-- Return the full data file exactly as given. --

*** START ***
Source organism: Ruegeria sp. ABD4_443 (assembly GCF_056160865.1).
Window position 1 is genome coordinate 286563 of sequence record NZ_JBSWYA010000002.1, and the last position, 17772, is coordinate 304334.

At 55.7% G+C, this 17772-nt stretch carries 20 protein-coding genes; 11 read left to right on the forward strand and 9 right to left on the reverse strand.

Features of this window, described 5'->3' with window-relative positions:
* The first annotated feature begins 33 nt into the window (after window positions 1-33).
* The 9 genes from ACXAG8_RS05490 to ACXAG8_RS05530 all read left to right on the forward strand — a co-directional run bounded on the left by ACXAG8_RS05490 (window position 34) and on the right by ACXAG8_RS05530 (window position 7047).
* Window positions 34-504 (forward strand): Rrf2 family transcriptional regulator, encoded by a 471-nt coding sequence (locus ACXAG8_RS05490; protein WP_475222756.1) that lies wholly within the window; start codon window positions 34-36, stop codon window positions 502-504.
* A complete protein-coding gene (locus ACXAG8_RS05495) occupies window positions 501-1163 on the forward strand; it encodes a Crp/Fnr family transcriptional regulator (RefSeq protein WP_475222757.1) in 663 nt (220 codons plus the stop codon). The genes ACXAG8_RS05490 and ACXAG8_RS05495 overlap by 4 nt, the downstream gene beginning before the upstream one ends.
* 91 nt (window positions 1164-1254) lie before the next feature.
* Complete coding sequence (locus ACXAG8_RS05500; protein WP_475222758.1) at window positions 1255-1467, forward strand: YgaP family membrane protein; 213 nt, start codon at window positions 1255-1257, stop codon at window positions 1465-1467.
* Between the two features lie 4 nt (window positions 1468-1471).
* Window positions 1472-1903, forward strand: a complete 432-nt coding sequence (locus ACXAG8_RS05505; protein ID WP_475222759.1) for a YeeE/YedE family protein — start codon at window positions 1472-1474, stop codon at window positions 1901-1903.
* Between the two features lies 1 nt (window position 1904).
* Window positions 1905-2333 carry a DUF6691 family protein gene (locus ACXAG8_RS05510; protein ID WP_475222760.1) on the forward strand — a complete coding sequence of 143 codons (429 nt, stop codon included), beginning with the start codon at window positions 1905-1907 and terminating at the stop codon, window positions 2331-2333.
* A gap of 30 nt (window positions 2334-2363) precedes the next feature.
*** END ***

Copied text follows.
Source organism: Ruegeria sp. ABD4_443 (assembly GCF_056160865.1).
Window position 1 is genome coordinate 286563 of sequence record NZ_JBSWYA010000002.1, and the last position, 17772, is coordinate 304334.

At 55.7% G+C, this 17772-nt stretch carries 20 protein-coding genes; 11 read left to right on the forward strand and 9 right to left on the reverse strand.

Features of this window, described 5'->3' with window-relative positions:
* The first annotated feature begins 33 nt into the window (after window positions 1-33).
* The 9 genes from ACXAG8_RS05490 to ACXAG8_RS05530 all read left to right on the forward strand — a co-directional run bounded on the left by ACXAG8_RS05490 (window position 34) and on the right by ACXAG8_RS05530 (window position 7047).
* Window positions 34-504 (forward strand): Rrf2 family transcriptional regulator, encoded by a 471-nt coding sequence (locus ACXAG8_RS05490; protein WP_475222756.1) that lies wholly within the window; start codon window positions 34-36, stop codon window positions 502-504.
* A complete protein-coding gene (locus ACXAG8_RS05495) occupies window positions 501-1163 on the forward strand; it encodes a Crp/Fnr family transcriptional regulator (RefSeq protein WP_475222757.1) in 663 nt (220 codons plus the stop codon). The genes ACXAG8_RS05490 and ACXAG8_RS05495 overlap by 4 nt, the downstream gene beginning before the upstream one ends.
* 91 nt (window positions 1164-1254) lie before the next feature.
* Complete coding sequence (locus ACXAG8_RS05500; protein WP_475222758.1) at window positions 1255-1467, forward strand: YgaP family membrane protein; 213 nt, start codon at window positions 1255-1257, stop codon at window positions 1465-1467.
* Between the two features lie 4 nt (window positions 1468-1471).
* Window positions 1472-1903, forward strand: a complete 432-nt coding sequence (locus ACXAG8_RS05505; protein ID WP_475222759.1) for a YeeE/YedE family protein — start codon at window positions 1472-1474, stop codon at window positions 1901-1903.
* Between the two features lies 1 nt (window position 1904).
* Window positions 1905-2333 carry a DUF6691 family protein gene (locus ACXAG8_RS05510; protein ID WP_475222760.1) on the forward strand — a complete coding sequence of 143 codons (429 nt, stop codon included), beginning with the start codon at window positions 1905-1907 and terminating at the stop codon, window positions 2331-2333.
* A gap of 30 nt (window positions 2334-2363) precedes the next feature.